Wednesday, April 9, 2008

I'm Back!!

Rock Chalk Championship

Go ahead: argue all you want about how Memphis lost the National Championship Monday night in San Antonio.

You can point to the Tigers missing four of their last five free throws in regulation. You can insist coach John Calipari should’ve called a timeout at some point in the last 10 seconds. You could even put on your own coaching hat and argue Memphis should’ve fouled on the play that ultimately sent the game into overtime and solidified Mario Chalmers’ place in Kansas hoops lore.

But, being the positive guy I am, I’m going to take a different route – a novel one, perhaps: instead of blaming Memphis for losing, I want to give Kansas credit for winning.

Yes, Memphis made those crucial mistakes down the stretch. Up nine with just over two minutes to play … most teams would close the deal. But if Kansas doesn’t take advantage of those mistakes, the point’s moot.

Kansas held Memphis to 1-for-9 shooting down the stretch. And before Sherron Collins hit a big trey in the closing minutes of regulation, Kansas had been dreadful from behind the arc. Before that shot, the Jayhawks had gone 1-for-9 from distance.

Oh, yeah … there’s also Chalmers’ shot with 2.1 seconds to play that sent the game into overtime and allowed the Jayhawks to ride their momentum all the way to the national title. Just think: if Chalmers misses that shot, the Tigers hoist the trophy, have their One Shining Moment, and instead of holding Calipari’s feet to the fire over the mistakes, we’re talking about how Memphis was good enough to overcome its flaws.

Which, 38 out of 40 times this year, the Tigers were.

But Memphis didn’t lose this game; Kansas won it. Without the big treys from Collins and Chalmers, we’re touting Calipari as a coach and his players as the epitome of athletic greatness. Instead, Bill Self is about to cash in one way or another and we’re subjected to the sports media making constant 1980s video game references (something tells me Chalmers isn’t a plumber and doesn’t have a fondness for mushrooms).

Then again, shouldn’t the team hoisting the trophy get some sort of props for that?

Is Eight Enough?

For Pat Summit, I seriously doubt it.

Tennessee won its eighth national title Tuesday night with a 64-48 win over Stanford. Go ahead, read that again. I’ll understand if “eighth national title” is a little hard to believe.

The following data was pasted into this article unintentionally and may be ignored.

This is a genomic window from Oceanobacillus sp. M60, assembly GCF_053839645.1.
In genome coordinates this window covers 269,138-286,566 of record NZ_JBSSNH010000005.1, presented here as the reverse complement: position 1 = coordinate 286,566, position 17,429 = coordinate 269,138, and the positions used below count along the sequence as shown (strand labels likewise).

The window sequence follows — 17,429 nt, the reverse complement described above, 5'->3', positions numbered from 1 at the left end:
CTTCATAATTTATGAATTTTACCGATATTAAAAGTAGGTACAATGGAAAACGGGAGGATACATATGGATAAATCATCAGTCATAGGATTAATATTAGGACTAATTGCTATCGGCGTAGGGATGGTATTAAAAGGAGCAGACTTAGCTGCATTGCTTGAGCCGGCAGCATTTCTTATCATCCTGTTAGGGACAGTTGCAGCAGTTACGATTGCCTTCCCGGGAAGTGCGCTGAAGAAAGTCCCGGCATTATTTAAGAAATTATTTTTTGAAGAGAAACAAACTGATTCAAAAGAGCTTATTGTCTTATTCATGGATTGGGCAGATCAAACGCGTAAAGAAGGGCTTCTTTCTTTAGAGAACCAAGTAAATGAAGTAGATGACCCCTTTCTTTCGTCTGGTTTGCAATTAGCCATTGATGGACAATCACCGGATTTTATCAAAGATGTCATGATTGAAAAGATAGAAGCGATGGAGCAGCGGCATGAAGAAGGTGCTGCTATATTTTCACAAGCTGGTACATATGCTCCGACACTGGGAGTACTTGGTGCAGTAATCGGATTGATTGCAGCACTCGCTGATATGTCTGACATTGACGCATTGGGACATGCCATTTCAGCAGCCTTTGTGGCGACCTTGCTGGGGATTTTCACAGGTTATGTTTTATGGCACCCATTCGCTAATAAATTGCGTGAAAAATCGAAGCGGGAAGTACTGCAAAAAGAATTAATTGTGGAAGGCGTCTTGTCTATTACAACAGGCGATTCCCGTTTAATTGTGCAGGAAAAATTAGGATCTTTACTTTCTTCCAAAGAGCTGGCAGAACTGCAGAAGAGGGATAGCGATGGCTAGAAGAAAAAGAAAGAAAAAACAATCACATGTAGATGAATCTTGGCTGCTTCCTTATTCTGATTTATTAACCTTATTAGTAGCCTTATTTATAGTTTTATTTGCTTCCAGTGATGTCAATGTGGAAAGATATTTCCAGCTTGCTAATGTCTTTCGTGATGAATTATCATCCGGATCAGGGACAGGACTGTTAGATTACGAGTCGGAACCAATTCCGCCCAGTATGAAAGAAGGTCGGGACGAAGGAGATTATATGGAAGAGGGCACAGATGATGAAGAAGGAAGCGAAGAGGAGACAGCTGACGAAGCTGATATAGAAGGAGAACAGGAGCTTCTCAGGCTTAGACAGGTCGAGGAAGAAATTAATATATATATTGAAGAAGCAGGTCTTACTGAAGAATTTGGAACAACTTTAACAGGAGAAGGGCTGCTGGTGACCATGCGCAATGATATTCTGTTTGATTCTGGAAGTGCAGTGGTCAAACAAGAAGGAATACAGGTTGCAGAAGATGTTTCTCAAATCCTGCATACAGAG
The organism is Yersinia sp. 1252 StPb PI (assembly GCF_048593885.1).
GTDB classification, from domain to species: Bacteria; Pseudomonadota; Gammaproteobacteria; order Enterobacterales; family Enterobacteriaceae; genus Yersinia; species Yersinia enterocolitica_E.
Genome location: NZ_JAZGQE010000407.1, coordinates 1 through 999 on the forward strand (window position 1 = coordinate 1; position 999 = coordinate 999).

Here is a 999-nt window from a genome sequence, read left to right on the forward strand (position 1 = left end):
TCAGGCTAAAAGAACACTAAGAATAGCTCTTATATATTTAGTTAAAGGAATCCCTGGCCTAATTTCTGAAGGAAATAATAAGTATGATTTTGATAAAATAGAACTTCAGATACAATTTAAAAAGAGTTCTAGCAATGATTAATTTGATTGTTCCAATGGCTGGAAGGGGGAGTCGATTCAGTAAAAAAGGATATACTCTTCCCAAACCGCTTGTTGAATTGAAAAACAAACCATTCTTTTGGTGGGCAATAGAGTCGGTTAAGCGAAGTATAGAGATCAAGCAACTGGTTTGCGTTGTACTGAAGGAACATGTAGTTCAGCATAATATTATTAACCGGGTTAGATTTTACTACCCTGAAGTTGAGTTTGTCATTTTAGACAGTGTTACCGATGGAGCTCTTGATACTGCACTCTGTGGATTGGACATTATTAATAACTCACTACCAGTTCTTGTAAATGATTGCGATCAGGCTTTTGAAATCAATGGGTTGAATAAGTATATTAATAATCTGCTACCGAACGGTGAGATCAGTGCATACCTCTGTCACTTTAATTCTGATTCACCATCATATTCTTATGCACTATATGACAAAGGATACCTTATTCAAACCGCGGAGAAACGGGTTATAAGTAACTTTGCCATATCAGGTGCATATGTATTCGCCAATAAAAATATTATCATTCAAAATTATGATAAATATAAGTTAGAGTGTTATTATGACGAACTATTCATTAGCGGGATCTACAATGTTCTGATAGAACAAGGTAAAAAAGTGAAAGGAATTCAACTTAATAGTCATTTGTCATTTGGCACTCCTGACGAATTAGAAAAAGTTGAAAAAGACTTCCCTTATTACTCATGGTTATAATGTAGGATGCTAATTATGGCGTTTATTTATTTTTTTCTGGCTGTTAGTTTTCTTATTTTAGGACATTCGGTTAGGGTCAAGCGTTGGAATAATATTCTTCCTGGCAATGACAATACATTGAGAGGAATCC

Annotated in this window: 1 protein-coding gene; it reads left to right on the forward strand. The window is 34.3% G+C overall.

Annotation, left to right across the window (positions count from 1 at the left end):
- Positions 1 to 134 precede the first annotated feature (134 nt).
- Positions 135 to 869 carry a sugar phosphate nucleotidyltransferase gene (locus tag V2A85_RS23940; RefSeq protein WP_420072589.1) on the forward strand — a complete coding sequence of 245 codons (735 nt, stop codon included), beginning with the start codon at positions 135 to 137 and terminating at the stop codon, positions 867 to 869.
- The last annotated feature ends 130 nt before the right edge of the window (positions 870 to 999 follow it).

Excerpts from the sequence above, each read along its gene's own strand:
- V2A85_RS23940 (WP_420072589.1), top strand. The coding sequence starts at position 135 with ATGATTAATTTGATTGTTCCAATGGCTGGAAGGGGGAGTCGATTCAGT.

After all, we’re talking John Wooden territory.

I’ve had the privilege of knowing Pat Summit and speaking with her on a few occasions following the Lady Vols’ annual romps of Old Dominion (sorry, Monarch fans, but it’s true). And as nice and pleasant as she is off the court, it’s Summit’s drive and work ethic and intensity on the court that makes so much of Tennessee’s success possible.

Then again, having Candace Parker helps.

The All-American, Player of the Year, two-time national champion – whatever superlative you choose, Parker is a talent unlike anything women’s basketball has seen in a long time, if ever. She plays all five positions, is an offensive threat as well as a pretty good defender.

And you try playing in the NCAA tournament with a bum shoulder.

Parker will change the way women’s basketball is played – with her speed, agility and power – and possibly even the way the sport is viewed. The Final Four aside, when does the mainstream sports media talk about women’s hoops? Mostly when a lady dunks – which Parker has done three times in the past two years (including twice in one NCAA tournament game last year).

Parker, along with four other seniors, won’t be in Knoxville next year, so there’s a little unknown heading into next season. But if I know Pat Summit the way I think I do, something tells me the Lady Vols will be just fine.

Your first-place … Baltimore Orioles?!

When Spring Training started, my expectations were pretty low. If Baltimore managed to survive the 2008 season without losing 100 games, I would’ve been happy. This is what happens when a team that lost 93 games the year before loses its ace (Erik Bedard), one of its historically productive offensive players (Miguel Tejada) and threatens almost daily to move another star (Brian Roberts).

In March, team president Andy MacPhail needed to refer to a roster to determine who his players were. That’s not the best of signs.

But lo and behold! A week into the season, and my Orioles are 6-1, having won six straight after dropping the opener against the Tampa Bay (Devil) Rays. Let’s not get delusional here – Baltimore’s opening the year against some pretty weak competition in Tampa Bay and Texas, and in Seattle the Orioles faced a team with a hurt starter (Bedard, ironically enough) and a bullpen located in the infirmary.

Baltimore will come crashing back down to earth, and I stand by my desire to not lose 100 games this year (we may stink, but we’re not the Royals). That said, MacPhail seems to have a plan in place, and I like some of the young talent this team has – specifically Nick Markakis and Adam Jones – who Baltimore picked up in the Bedard trade. And if MacPhail thinks he can get some value for Roberts, then by all means, move him.

But word of caution to O’s fans: Things are going to get a lot worse before they get better. What else should you expect from a rotation that relies on Steve Traschel and Daniel Cabrera?

No comments: